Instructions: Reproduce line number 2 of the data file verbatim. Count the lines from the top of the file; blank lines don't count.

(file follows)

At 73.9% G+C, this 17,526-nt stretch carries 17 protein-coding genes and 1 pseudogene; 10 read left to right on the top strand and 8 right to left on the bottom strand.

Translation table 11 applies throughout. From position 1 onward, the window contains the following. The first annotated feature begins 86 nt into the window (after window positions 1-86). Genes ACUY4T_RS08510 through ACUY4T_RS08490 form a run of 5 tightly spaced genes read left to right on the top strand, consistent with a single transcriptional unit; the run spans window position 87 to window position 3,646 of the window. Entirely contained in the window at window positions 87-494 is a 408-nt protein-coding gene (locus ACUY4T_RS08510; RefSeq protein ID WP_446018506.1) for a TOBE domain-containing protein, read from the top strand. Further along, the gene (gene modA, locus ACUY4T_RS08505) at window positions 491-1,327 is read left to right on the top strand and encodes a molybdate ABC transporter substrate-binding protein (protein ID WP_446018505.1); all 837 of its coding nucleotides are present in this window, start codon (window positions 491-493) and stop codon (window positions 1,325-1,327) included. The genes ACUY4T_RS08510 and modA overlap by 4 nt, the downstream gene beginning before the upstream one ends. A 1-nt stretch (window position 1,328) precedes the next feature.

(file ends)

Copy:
Translation table 11 applies throughout. From position 1 onward, the window contains the following. The first annotated feature begins 86 nt into the window (after window positions 1-86). Genes ACUY4T_RS08510 through ACUY4T_RS08490 form a run of 5 tightly spaced genes read left to right on the top strand, consistent with a single transcriptional unit; the run spans window position 87 to window position 3,646 of the window. Entirely contained in the window at window positions 87-494 is a 408-nt protein-coding gene (locus ACUY4T_RS08510; RefSeq protein ID WP_446018506.1) for a TOBE domain-containing protein, read from the top strand. Further along, the gene (gene modA, locus ACUY4T_RS08505) at window positions 491-1,327 is read left to right on the top strand and encodes a molybdate ABC transporter substrate-binding protein (protein ID WP_446018505.1); all 837 of its coding nucleotides are present in this window, start codon (window positions 491-493) and stop codon (window positions 1,325-1,327) included. The genes ACUY4T_RS08510 and modA overlap by 4 nt, the downstream gene beginning before the upstream one ends. A 1-nt stretch (window position 1,328) precedes the next feature.